Armored Division, now was named) seized the high ground west of Eppeldorf.
Task Force Rudder, composed of two battalions (less than half strength) of the 109th Infantry, most of the 90th Cavalry Reconnaissance Squadron, and a company of tank destroyers, found the Germans decamping from the narrow strip they had held south of the Sure River. Most of the fighting involved enemy on the north bank from Ettelbruck to the east. The tank destroyers claimed to have caught and destroyed numerous vehicles and one horse-drawn battery. In Gilsdorf the German rear guard succeeded in gaining a little time, but the attack continued eastward until nightfall, when Rudder's troops paused on the hill west of Moestroff.
While this advance was sweeping the near bank of the Sure the enemy destroyed his foot and pontoon bridges. The 10th Armored attack and the deep thrust achieved by the left wing of the 5th Division in the Haller sector was rapidly crowding the 276th Volks Grenadier Division back on Wallendorf and Dillingen, the crossings over which the division had come on 16 December. On Christmas Eve Colonel Dempwolff moved the command posts of his division and regiments closer to the river-a sign of things to come. By this time there was no real tactical connection between the 276th and the 212th Volks Grenadier Divisions; each had been compressed into the area of its original bridgehead.
Since the river line in the 10th Armored Division zone had been reached on the first day of the XII Corps' attack, Christmas passed quietly on the Ettelbruck-Moestroff-Eppeldorf line except for sounds of the tank destroyers sporadically blasting at German traffic across the Sure on the Diekirch-Bettendorf road. But for the 5th Infantry Division Christmas was no day of celebration. At 073O the infantry crawled out of their frozen foxholes and moved into the attack. During the first hours they encountered few of the enemy, for the 212th had given up considerable ground during the night withdrawal, but the German assault guns and artillery quickly made their presence known. Although the 10th Infantry right slammed against the new enemy line in the Hardt woods before the day was through, it succeeded in lining up with the 22d Infantry to the east.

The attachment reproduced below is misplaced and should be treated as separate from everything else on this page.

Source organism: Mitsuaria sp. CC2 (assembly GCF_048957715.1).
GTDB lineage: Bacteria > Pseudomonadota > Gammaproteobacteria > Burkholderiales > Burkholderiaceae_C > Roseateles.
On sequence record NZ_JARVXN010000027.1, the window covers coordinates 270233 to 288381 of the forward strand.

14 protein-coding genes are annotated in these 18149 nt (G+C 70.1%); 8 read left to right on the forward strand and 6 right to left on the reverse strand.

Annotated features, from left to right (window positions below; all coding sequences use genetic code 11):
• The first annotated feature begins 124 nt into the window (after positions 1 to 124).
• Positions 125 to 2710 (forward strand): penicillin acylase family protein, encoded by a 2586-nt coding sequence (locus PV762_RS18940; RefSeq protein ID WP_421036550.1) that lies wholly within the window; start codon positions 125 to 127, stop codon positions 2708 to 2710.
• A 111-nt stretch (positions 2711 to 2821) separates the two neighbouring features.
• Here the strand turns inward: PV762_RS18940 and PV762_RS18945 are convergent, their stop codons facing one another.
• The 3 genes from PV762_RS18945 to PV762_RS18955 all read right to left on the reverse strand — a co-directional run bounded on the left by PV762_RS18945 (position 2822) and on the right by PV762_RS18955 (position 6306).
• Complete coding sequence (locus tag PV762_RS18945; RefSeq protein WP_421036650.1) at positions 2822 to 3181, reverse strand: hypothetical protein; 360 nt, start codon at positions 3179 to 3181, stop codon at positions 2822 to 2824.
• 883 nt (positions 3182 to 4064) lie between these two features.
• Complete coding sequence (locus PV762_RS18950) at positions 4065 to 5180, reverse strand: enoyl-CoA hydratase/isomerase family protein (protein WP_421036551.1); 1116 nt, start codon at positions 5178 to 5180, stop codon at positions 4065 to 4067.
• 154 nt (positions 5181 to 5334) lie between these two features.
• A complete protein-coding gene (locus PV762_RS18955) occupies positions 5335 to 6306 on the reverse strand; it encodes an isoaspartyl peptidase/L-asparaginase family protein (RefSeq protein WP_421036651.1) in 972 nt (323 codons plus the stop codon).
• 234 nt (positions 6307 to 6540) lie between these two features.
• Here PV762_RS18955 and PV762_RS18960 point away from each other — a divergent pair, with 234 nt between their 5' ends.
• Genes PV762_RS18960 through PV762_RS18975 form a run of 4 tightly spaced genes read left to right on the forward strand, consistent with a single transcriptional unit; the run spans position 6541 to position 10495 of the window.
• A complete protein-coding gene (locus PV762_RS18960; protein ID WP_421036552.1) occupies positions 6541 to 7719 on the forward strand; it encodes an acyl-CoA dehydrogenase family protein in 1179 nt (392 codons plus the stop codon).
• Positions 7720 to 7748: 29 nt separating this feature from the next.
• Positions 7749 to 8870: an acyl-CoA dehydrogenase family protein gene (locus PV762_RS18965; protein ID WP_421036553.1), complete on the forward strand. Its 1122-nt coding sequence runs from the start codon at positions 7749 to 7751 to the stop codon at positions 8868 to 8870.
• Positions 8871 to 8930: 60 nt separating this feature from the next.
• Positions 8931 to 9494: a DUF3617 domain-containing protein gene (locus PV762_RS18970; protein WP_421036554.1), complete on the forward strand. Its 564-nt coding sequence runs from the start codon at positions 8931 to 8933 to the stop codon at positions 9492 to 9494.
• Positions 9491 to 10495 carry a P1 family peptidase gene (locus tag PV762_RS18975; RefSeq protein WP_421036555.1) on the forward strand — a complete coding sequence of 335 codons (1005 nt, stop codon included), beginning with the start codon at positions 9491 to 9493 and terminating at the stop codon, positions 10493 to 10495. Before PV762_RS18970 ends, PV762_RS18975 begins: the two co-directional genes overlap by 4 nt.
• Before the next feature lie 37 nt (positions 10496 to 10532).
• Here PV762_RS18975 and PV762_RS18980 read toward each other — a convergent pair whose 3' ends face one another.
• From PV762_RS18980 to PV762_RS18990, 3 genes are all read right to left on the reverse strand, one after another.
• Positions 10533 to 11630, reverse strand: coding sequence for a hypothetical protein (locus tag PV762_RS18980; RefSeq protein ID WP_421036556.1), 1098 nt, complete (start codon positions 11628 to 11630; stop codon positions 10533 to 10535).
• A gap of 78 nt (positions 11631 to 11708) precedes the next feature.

The 3d Battalion, which had taken over Hill 313 during the night, found that the Germans had fallen back a few hundred yards to the far side of a fine natural barrier, the Leimerdelt draw. This ravine was some two hundred feet deep and five hundred yards across; its sides were virtually cliffs. Attempts to work around the draw by way of tributary cross corridors failed because the enemy had blocked these routes with machine guns. Lt. Col. Alden Shipley, the battalion commander, asked permission to sideslip westward and flank the draw from higher ground, but the 2d Infantry was engaged in the area Shipley needed for this maneuver and the request had to be denied.
North of Scheidgen, on the 3d Battalion, 2d Infantry, front, American artillery had pounded the enemy all through the night in preparation for the attack, some batteries using the new POZIT fuze. Soon after the infantry started forward, reports came back that much damage had been done the enemy,